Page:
Saturday, February 27, 2010

A tale of two earthquakes

So, Chile got hit by a big earthquake today, an 8.8 strength one.

Not exactly news, the largest earthquake ever recorded happened in Chile in 1960.

However, I think it interesting the disparity between the toll in Chile (first reports of 82 dead), and the damage in Haiti (230000 dead). Now, maybe the different between an 8.8 and a 7.0 doesn't seem all that big, but one has to bear in mind that the MMS Scale is a logarithmic scale, so a magnitude 9 earthquake is 31 times stronger than a magnitude 8, and almost ONE THOUSAND times stronger than a magnitude 7.

So, the damage caused by the two earthquakes are the inverse of the power of the earthquake (assuming the death count in Chile tops at around 200). What does this say about the disparate infrastructures, the money invested in earthquake proof architecture and other technology, and the oversight of government in large disasters?

Thursday, February 18, 2010

Just waiting for the crazies to ramp up on this one

So, Fox News recently reported a rumor: "The U.S. Army is investigating allegations that soldiers were attempting to poison the food supply at Fort Jackson in South Carolina."

First, the lack of any length or details in this report bothers me. The Army is investigating "allegations," it's not even investigating people at this point, almost two months after the "allegations" were made. Second, the timing of the allegations fits smoothly into the post-Fort Hood timeframe of "We need to start investigating Muslims!" Finally, the fact that it has been picked up only by crazy blogs (read the comments...) and right wing media at this point suggests to me that there isn't much substance to the story.

Thankfully, I also encountered this blog when doing some more research on the story, who helpfully explains the coded language used by the CID representative at Fort Jackson: "If there were substantive leads for an ongoing investigation, he would have said simply that the investigation continues and then said nothing more about it."

But, the story fits so well with the right's attempt to create a narrative that the Obama administration is soft on terror, and the Army is being crippled by its attempts to maintain political correctness. I don't think either is true. Frankly, I even think the Nidal Hasan issues were not related to his religion, except only peripherally (the Army does not have enough Muslim individuals in counseling roles, so even as a subpar performer, he was kept on so that Muslim soldiers would have someone to turn to - they do this with officers from other faiths as well...).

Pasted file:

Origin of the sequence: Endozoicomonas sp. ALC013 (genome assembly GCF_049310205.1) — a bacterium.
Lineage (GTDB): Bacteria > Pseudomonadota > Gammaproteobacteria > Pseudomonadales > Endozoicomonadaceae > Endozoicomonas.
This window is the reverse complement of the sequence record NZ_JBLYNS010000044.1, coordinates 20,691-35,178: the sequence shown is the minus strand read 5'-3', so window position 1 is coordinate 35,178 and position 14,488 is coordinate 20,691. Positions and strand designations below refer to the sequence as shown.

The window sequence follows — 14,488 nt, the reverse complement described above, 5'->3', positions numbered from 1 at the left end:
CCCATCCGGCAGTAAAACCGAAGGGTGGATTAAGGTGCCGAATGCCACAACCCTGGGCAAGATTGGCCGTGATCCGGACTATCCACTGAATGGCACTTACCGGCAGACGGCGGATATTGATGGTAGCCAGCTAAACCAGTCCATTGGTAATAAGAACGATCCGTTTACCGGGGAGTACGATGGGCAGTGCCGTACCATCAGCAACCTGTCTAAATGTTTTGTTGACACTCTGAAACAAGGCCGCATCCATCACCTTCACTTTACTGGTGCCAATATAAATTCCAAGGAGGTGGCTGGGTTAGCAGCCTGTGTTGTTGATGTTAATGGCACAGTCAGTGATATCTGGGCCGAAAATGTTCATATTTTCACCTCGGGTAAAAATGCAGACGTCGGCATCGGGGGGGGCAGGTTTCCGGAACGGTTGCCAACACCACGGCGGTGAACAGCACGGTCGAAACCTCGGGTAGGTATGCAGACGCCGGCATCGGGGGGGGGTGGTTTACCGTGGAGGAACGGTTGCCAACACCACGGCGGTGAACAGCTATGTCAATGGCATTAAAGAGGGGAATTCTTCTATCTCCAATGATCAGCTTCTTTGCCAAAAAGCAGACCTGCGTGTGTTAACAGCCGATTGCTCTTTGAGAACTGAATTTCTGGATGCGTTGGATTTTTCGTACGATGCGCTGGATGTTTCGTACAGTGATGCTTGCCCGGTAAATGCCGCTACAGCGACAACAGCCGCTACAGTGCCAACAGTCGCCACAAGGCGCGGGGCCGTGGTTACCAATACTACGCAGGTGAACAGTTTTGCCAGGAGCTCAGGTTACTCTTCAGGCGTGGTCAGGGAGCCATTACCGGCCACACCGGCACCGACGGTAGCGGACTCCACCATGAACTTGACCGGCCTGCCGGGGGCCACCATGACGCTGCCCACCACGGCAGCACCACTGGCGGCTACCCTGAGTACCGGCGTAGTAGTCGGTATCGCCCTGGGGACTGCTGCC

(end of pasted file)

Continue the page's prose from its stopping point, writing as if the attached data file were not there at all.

Wednesday, February 17, 2010


As I have previously mentioned, there are only three english channels currently available in my area: AFN, BBC, and a third station which seems to change formats about every three months or so

Even when that third station was decent, that meant only two stations playing music for the english speakers at any given time. The interesting (and strangely pleasant) side effect of this was that when driving down the road, if you saw someone singing, the chances were pretty good that they would be singing the same song you were listening to. I maintain that this is one of the main reasons why radio still exists in the United States, despite over a hundred years of personally owned musical listening devices. I still feel better hearing a song I like on the radio than when I play it on a CD, somehow knowing that there are other people out there listening to the same song at the same time gives me a feeeling (real or fake, who cares) of being connected with them - that somehow these people are members of my own little Imagined Community. Knowing this for a fact, by seeing someone singing the song you are listening to, is even better - and so rarely happens in the media heavy world of the United States that it's a pleasant and unexpected perk.

However, given the fact that AFN plays 80% crap, 19% decent, and only 1% good and innovative music means that my own tastes are a bit underrepresented. Luckily, I just discovered that my truck does, indeed, play the mp3 CDs it claims it does, so I can make my own mix CD of my 80 favorite songs to listen to while driving around.

And there's something strangely appropriate to driving around a military base while listening to Honour.

Tuesday, February 16, 2010

Dick Cheney and homosexual rights

So, a lot has been made of Dick Cheney's recent statement of support for the repeal of Don't Ask Don't Tell.

Do a google search, and you get dozens of hits on liberal blogs, gay blogs, and just one hit on the first three pages from a conservative blog (this may change in the next couple days as the impact of the statement spreads).

However, I found one part of Cheney's statement very interesting, and it's not one that has anything to do with the policy itself: "Twenty years ago, the military were strong advocates of 'Don't Ask, Don't Tell,' when I was Secretary of Defense," Cheney said.

Ummm... when you were Secretary of Defense, it was still illegal to be homosexual in the Army, Dick...